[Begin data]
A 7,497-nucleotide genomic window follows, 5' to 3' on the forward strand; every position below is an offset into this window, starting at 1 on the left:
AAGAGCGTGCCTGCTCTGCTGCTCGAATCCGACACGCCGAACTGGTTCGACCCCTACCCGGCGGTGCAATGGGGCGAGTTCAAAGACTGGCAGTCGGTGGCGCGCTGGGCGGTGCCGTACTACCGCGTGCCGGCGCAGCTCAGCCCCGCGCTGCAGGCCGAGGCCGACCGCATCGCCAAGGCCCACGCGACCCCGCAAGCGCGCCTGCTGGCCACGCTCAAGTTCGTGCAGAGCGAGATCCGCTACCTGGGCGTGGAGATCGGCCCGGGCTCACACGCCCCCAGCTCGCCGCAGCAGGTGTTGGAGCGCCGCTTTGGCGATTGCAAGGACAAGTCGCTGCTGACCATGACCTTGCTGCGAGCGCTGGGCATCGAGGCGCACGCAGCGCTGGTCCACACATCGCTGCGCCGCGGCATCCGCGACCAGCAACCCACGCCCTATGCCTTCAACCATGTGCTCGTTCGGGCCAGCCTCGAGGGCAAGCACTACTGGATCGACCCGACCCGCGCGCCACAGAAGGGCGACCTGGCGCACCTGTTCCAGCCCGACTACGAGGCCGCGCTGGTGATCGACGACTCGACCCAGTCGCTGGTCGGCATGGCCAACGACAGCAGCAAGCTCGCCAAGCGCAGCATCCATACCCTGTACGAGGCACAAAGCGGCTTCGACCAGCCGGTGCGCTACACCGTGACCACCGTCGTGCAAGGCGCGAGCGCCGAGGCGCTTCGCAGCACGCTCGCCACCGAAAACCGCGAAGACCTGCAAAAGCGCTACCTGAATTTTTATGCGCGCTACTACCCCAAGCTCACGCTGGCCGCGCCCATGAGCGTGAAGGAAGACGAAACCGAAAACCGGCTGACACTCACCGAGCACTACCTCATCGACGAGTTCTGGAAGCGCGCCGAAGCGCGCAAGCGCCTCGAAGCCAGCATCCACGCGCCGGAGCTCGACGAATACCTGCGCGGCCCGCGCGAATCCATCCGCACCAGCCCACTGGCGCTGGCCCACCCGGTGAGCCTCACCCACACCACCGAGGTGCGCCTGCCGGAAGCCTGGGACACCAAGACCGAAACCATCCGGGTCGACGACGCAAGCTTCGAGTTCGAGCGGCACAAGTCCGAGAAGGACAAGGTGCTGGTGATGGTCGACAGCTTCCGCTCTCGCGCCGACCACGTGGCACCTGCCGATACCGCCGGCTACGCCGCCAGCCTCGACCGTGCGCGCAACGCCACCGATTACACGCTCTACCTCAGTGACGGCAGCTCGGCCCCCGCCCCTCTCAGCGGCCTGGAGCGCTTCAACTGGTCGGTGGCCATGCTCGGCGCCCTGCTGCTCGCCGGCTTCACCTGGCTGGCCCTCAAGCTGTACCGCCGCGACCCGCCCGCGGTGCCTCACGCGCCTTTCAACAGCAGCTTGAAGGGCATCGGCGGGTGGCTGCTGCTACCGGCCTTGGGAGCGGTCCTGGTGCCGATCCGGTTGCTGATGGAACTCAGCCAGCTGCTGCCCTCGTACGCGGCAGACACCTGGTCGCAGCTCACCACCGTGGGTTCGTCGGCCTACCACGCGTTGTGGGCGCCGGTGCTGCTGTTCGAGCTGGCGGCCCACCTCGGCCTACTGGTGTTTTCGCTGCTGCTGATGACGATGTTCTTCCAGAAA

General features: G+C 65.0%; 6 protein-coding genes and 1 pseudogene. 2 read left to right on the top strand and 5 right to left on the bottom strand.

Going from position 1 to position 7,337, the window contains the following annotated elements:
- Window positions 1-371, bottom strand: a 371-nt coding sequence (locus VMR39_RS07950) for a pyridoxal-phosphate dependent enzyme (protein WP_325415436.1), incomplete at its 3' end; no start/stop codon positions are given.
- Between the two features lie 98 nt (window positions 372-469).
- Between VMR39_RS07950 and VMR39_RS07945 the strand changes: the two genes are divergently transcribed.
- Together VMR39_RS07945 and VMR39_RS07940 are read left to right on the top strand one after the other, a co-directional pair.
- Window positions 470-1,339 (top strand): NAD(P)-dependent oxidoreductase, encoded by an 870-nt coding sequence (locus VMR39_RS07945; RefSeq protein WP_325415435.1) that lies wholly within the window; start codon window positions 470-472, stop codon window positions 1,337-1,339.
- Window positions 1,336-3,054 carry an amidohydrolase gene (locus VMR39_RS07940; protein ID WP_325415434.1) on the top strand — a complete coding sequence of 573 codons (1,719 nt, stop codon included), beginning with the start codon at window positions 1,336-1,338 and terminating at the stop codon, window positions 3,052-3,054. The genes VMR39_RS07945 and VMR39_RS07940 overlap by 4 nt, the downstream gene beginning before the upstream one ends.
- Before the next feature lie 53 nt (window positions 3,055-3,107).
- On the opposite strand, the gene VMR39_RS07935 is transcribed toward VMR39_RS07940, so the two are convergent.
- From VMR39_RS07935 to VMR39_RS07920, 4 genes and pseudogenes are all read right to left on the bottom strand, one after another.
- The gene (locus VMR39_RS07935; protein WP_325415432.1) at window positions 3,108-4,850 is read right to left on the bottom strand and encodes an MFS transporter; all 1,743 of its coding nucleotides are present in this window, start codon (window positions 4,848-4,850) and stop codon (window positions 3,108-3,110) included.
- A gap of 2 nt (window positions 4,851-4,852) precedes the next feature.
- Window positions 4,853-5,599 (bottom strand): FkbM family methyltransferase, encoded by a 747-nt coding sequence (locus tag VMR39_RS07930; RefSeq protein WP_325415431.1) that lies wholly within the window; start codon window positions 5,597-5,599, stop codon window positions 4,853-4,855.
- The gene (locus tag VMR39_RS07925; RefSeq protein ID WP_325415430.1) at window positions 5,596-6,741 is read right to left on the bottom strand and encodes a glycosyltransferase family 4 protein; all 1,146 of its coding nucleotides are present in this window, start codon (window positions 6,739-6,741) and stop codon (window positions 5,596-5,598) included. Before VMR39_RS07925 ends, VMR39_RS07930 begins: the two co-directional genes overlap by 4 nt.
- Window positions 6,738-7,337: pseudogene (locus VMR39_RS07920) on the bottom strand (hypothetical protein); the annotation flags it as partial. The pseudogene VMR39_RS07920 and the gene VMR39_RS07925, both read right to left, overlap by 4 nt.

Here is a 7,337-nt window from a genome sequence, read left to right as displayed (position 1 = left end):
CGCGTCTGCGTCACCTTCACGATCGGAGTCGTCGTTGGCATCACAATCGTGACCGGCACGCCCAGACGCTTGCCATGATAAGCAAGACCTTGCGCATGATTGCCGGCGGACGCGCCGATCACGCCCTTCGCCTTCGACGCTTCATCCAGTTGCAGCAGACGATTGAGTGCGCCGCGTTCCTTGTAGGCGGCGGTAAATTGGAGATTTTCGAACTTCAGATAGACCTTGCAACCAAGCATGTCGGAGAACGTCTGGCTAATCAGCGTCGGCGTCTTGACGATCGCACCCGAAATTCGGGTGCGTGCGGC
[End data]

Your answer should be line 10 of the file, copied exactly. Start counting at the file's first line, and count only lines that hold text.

- Window positions 1,336-3,054 carry an amidohydrolase gene (locus VMR39_RS07940; protein ID WP_325415434.1) on the top strand — a complete coding sequence of 573 codons (1,719 nt, stop codon included), beginning with the start codon at window positions 1,336-1,338 and terminating at the stop codon, window positions 3,052-3,054. The genes VMR39_RS07945 and VMR39_RS07940 overlap by 4 nt, the downstream gene beginning before the upstream one ends.